This walk starts in the Gresswell Reserve north of Gresswell Hill near the northern end of the Springthorpe Estate, and traces the sites of the old Gresswell and Macleod Sanatoria.
In the early 20th Century two Hospitals were built here to take care of patients with tuberculosis (TB). Gresswell Hospital opened in 1933 and was for civilian patients. It became the Gresswell Drug and Alcohol Rehabilitation Centre from the 1960s once the spread of TB was contained.
Macleod Sanatorium was opened in 1916 to care for military veterans returning from WWI, suffering from TB, which was a legacy of their terrible time in the trenches.
This spot was chosen on Gresswell Hill (formerly known as Mt Sugarloaf) because of its relative isolation from Melbourne, but its close proximity to Mont Park Hospital, which was catering for WWI veterans returning with mental ill health.
Fresh air, good food, sunshine, rest, light work and exercise were recommended for rehabilitation from TB.
Gresswell Hospital was quite large and occupied land on the north and north east slopes on Gresswell Hill, stretching for about 500 square meters. It had 12 Wards on the slopes, therapy workshops including the Olney Centre, accommodation for staff and nurses at Davidson House to the north, the Medical Superintendent's residence near the entrance gates on the bend of Gresswell Rd.
A bowling green and volleyball court occupied the south-east corner on flattened ground.
Macleod Hospital occupied about 250 square meters on the eastern slopes. Four wards had pleasant views out to the hills of eastern Melbourne. Occupational therapy and physiotherapy rooms, kitchens, recreation rooms, staff quarters and the Medical Officer's residence were built on the hillside, and a croquet lawn and tennis court were provided for recreation. The Red Cross raised funds for sports equipment, books and art works and regularly provided entertainment for the ex-servicemen.
Macleod remained a Repatriation Hospital, known finally as the Veterans' Affairs Aged Care Facility, long after TB was eliminated by drug treatment and a successful vaccine.
The bushy area remaining around Gresswell Hill is now enjoyed by local families and Springthorpe residents, and is home to many kangaroos who roam through this unique habitat. A very large Water Tank still stands on the top of Gresswell Hill. It was designed by Sir John Monash in 1912, and served all the hospitals in the area.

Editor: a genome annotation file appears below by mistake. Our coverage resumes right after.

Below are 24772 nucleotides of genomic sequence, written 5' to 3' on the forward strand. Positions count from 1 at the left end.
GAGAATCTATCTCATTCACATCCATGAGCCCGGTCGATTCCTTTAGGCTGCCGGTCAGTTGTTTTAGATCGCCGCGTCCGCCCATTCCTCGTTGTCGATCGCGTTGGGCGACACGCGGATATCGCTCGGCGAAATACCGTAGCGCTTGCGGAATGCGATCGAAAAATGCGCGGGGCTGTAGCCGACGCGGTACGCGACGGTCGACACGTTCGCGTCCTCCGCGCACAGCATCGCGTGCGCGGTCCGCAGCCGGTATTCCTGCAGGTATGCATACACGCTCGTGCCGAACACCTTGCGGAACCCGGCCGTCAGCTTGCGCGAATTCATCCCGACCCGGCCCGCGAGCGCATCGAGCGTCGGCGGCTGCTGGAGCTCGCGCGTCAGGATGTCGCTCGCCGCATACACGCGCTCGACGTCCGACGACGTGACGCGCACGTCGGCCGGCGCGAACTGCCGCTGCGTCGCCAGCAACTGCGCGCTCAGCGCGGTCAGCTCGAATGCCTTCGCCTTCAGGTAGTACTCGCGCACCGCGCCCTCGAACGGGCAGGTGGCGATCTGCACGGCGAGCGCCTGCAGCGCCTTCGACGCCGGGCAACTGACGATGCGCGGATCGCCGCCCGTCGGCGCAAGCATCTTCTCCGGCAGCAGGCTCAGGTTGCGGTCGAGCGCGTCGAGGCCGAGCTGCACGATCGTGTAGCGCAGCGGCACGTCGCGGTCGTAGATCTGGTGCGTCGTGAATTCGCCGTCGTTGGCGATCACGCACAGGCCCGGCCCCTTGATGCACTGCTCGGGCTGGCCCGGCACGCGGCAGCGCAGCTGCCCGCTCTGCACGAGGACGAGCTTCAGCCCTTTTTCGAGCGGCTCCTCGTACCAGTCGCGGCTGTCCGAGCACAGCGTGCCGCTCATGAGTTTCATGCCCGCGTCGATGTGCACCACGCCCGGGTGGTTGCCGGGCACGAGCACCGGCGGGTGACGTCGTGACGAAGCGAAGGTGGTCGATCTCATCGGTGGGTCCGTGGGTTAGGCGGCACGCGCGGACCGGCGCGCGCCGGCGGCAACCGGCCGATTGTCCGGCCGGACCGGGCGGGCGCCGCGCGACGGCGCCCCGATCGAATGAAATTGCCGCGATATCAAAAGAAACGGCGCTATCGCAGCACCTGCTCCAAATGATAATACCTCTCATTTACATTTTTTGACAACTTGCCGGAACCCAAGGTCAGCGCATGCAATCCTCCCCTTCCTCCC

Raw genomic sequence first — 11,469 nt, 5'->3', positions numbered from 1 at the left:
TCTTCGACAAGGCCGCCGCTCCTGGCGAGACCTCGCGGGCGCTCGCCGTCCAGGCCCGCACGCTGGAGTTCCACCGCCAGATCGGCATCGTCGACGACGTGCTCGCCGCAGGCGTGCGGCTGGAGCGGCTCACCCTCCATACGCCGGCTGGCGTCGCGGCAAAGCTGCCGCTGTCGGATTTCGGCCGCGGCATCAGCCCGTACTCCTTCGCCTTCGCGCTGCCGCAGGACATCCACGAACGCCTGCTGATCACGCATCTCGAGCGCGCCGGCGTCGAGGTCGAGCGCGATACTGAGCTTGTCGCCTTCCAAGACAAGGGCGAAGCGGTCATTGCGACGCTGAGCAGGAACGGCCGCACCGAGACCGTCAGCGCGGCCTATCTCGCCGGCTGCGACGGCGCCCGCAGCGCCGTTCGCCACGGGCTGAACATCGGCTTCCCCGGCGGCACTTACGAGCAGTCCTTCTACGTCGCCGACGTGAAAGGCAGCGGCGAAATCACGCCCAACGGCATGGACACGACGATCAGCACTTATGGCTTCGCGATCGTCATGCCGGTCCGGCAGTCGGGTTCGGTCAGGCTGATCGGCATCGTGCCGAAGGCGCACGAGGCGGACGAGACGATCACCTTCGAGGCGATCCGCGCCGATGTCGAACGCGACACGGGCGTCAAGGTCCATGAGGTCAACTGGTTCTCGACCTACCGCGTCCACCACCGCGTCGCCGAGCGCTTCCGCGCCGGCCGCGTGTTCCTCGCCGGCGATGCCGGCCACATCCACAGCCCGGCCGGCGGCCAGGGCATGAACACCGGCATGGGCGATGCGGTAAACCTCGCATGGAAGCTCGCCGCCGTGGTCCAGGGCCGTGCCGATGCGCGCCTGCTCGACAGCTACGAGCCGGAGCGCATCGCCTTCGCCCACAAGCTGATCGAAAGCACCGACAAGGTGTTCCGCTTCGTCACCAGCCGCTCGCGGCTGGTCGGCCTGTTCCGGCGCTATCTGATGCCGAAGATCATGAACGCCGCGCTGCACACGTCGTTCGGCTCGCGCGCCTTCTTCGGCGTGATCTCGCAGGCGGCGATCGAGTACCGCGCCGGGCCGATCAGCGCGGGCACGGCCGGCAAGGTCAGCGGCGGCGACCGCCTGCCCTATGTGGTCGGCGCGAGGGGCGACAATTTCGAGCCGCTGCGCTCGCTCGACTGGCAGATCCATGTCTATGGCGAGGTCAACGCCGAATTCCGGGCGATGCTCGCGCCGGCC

Read more about the Macleod Sanatorium.
Walk starts as a pleasant wander though the north western side of the scrub and native trees of the Gresswell Forest Nature Conservation Reserve.
Kangaroos like to graze here, at the back of the Bendoran Cres houses. Stick close to the boundary fence and head east. Davidson House and the Nurses Home of Gresswell Hospital were located here.
Very old River Red Gum trees grew here, some have fallen and now form important habitats for birds, small marsupials and insects.
From the end of Antechinus Track walk into O'Meara Place. Antechinus are tiny, rare nocturnal marsupials (about 10 cm long), which feed on insects and flowers. Gresswell Administration was here.
The Olney Centre was down the slope from twelve Wards for civilian patients with TB. This is now O'Meara Place. (Joseph O'Meara was the Farm Bailiff at the Mont Park Hospital from 1913).
Up Gresswell Road from O'Meara Pl was the location of several large hospital wards. Open to the fresh air, this was believed to be good for TB patients. Nice views existed on the hilly slopes.
This is the highest point of our walk and looking east from Crestwood Ave, the view is quite extensive and full of green bush now. In 2007 the cleared development was captured in this photograph.
This aerial shot shows Gresswell Road (1), Gresswell Hospital (2) Macleod Hospital (3) and the Water Tank designed by Sir John Monash in 1912 (4). A grassy area separated the two Hospitals.
This Tank, built before World War One, supplied water to all the Hospitals on the Mont Park site. It is a steep walk up to the elegantly graffitied Tank, through dense bushland which hides the views.
The Macleod Hospital Medical Officer's residence was about here at the hospital entrance near the southern end of the site.
The Red Cross Recreation building was always an important focus for relaxing activities, and was located on the slopes near here. A tennis court and croquet lawn were on level ground below.
David Cade worked at Mont Park and his son John Cade discovered lithium to treat bipolar disorder in the 1940s. John's brother, Frank, was hospitalized here after WW2, when he returned with TB.
Patients were encouraged to exercise and do light duties to aid in their recovery from TB. Work included growing vegetables and tending chickens, woodwork, building and concreting.
The Hospital sites were both closed in 1993. Springthorpe residents and visitors enjoy this peaceful location. None of the original buildings remain, not like on the Mont Park Hospital site, see pic.